Miller, Arthur (Vol. 2)
Miller, Arthur 1915–
A major American prize-winning playwright, Miller is best known for Death of a Salesman. See also Arthur Miller Criticism (Volume 1), and Volumes 6, 10, 15, 26, 179.
Miller is no ideologue, no thinker, but he has written some good things. Apart from Death of a Salesman, about which I have mixed feelings, I think his best play is A View from the Bridge, a simple but trenchant dramatic poem. The Crucible, too, is a fine work, once we disregard the analogies with McCarthyism, an entirely different phenomenon from the Salem witch trials, analogies that are not really in the text which I have recently read, but in the mind of the audience that first saw it produced. Now Incident at Vichy has been much criticized by reviewers, though for reasons that seem to me somewhat external. Its actual ideas have not been examined in detail but mostly sneered at for not being deep enough. The trouble with these ideas, however, is precisely their apparent depth—depth without content.
Philip Rahv, "Arthur Miller and the Fallacy of Profundity," in his The Myth and the Powerhouse (reprinted with the permission of Farrar, Straus & Giroux, Inc.; © 1949, 1950, 1951, 1952, 1953, 1954, 1955, 1956, 1957, 1958, 1960, 1963, 1964, 1965 by Philip Rahv), Farrar, Straus, 1965.
[The Price] is written in [Arthur] Miller's customary undistinguished prose, and though some critics hailed the influx of Jewish humor as a new and praiseworthy development, what strikes me most about the play is its relentless retrogression. There is no present or future to speak of; the whole thing is a long Ibsenesque exposition, a raking over of bygones with a few new facts coming to light, a harking back and leaning over backward to be nice to one's past—to forgive one's brother and enemy, and, in particular, to justify oneself. For The Price, like most of Miller's plays, seems a rather less than compelling but wholly obsessive dredging up of the same family trauma that must be exorcised. Alas, this drama in reverse gear is even more private than Miller's previous retrogressions. If you beat the same breast often enough, it wears thin; and the public washing of dirty family laundry has lost its mystic appeal in an era in which entire families, guilt and all, have been promenading mother-naked across the stage. Worst of all, Miller is looking backward even technically and ideologically: neither the stylistic nor the socio-political aspect of The Price has anything appreciable to say to our time.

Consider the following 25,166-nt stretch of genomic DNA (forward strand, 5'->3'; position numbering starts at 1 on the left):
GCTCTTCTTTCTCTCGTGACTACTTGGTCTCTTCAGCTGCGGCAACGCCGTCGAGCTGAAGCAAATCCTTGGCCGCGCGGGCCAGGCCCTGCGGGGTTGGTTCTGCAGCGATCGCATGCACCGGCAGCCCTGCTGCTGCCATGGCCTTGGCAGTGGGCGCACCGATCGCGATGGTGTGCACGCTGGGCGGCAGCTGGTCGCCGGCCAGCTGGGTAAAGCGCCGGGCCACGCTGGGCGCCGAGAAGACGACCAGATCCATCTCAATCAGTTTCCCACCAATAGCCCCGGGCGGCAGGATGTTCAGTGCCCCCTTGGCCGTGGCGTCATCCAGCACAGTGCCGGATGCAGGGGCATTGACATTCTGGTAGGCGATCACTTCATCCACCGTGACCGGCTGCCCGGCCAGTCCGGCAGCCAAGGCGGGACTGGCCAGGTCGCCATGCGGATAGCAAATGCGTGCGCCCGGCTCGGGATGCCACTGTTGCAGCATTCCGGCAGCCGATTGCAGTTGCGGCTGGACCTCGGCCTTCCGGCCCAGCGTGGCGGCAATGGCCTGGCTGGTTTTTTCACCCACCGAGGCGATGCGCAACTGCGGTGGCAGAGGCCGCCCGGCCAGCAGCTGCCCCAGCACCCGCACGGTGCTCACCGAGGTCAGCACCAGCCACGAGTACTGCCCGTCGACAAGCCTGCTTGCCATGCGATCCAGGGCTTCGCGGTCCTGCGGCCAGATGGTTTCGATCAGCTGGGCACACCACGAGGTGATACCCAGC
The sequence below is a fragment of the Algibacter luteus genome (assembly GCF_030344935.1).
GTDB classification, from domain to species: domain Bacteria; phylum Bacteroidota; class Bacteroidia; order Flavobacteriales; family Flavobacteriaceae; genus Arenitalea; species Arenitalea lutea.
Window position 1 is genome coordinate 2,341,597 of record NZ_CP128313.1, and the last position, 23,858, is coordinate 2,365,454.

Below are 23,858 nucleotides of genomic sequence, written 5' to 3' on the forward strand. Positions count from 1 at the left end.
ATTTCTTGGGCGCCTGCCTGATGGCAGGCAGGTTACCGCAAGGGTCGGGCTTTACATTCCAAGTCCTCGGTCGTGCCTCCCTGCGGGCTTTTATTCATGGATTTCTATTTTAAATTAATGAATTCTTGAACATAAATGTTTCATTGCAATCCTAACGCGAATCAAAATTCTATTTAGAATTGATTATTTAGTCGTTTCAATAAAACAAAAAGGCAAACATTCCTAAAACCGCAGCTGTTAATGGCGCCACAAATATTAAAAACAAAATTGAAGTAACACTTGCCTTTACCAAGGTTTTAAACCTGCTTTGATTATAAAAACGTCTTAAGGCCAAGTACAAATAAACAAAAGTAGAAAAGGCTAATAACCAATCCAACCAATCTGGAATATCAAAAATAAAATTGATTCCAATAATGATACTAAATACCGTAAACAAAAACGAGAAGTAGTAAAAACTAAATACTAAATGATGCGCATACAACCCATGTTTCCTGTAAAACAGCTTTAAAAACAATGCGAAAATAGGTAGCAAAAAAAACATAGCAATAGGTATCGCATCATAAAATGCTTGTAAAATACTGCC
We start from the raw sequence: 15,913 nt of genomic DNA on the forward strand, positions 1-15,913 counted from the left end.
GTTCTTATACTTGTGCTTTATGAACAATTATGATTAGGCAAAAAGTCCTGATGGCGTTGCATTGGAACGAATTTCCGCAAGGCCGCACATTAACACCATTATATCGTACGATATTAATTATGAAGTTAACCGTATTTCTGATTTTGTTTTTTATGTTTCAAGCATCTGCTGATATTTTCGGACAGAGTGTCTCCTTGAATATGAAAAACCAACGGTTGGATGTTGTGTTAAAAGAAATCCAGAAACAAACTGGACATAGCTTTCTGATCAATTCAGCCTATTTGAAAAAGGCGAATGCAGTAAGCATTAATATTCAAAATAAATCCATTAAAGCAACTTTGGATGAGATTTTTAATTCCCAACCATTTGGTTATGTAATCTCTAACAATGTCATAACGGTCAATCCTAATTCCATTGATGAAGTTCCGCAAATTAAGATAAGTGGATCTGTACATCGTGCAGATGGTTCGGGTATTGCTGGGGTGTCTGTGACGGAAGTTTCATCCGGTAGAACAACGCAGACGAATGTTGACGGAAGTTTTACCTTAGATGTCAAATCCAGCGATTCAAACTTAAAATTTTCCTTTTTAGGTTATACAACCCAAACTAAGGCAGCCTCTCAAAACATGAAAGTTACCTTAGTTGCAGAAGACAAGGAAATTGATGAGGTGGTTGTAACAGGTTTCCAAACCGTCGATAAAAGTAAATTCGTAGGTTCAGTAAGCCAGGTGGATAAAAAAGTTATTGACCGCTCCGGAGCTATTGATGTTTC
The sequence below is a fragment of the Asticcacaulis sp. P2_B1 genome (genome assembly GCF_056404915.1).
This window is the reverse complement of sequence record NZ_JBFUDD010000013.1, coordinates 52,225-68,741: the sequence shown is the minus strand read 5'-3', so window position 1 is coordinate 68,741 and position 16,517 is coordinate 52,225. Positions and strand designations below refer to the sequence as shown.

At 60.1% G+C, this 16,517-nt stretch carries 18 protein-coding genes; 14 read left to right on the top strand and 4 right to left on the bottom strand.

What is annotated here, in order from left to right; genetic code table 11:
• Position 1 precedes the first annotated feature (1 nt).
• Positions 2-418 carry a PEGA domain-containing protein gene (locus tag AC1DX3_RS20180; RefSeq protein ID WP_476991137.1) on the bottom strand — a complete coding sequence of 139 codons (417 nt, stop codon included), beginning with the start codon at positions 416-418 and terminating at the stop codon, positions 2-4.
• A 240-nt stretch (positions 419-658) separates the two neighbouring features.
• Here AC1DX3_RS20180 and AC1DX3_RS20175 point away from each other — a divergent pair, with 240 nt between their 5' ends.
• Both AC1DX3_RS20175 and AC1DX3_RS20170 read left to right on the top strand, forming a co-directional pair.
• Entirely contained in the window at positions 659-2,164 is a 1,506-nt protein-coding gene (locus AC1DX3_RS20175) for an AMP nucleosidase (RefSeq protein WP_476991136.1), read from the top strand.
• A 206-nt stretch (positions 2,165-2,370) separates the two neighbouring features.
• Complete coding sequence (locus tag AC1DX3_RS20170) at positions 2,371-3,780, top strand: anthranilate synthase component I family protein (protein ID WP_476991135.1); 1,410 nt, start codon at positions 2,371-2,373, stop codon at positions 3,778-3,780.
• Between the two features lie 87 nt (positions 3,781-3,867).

John Simon, in Hudson Review, Summer, 1968, p. 322.
Miller set out to expose conscience—to show its signal failures and occasional successes, the latter highlighting the former. Joe Keller and his son Chris, Willy Loman and his two sons, John Proctor, Eddie Carbone, Quentin, Victor, and Walter Franz are all people of flawed conscience; only John Proctor rises to heroism….
Arthur Miller's real achievement … [is that he] operates with ideals instead of ideas, and his agony is that of an idealist disappointed. The dramatic result is pathos; but it is pathos which, unlike that of Chekhov, for instance, has spoiled itself by hoping to be tragedy.
What, then, can account for Miller's stature as a dramatist?… I suggest that what makes Death of a Salesman is not the character of Willy Loman…. Nor is it Willy's pitiful story. It is not even that image of Brooklyn where trees give way to concrete. Rather, it is the way all these serve to provide the actor with grist for his mill….
The plays will survive, I think, as a challenge to a certain kind of acting, as the achievement of a man of the theater, and not as literary works or expressions of social ideas.
Tom F. Driver, in Saturday Review (reprinted by permission of the author; copyright © 1970 by Saturday Review Magazine Co., July 25, 1970, p. 35.
[It] may well be that [Willy Loman's] durable stage thereness rests on the fact that all of us see, and especially hear, beyond him. Willy's vocabulary is totally familiar—endearingly so because it is...
(The entire section is 2,144 words.)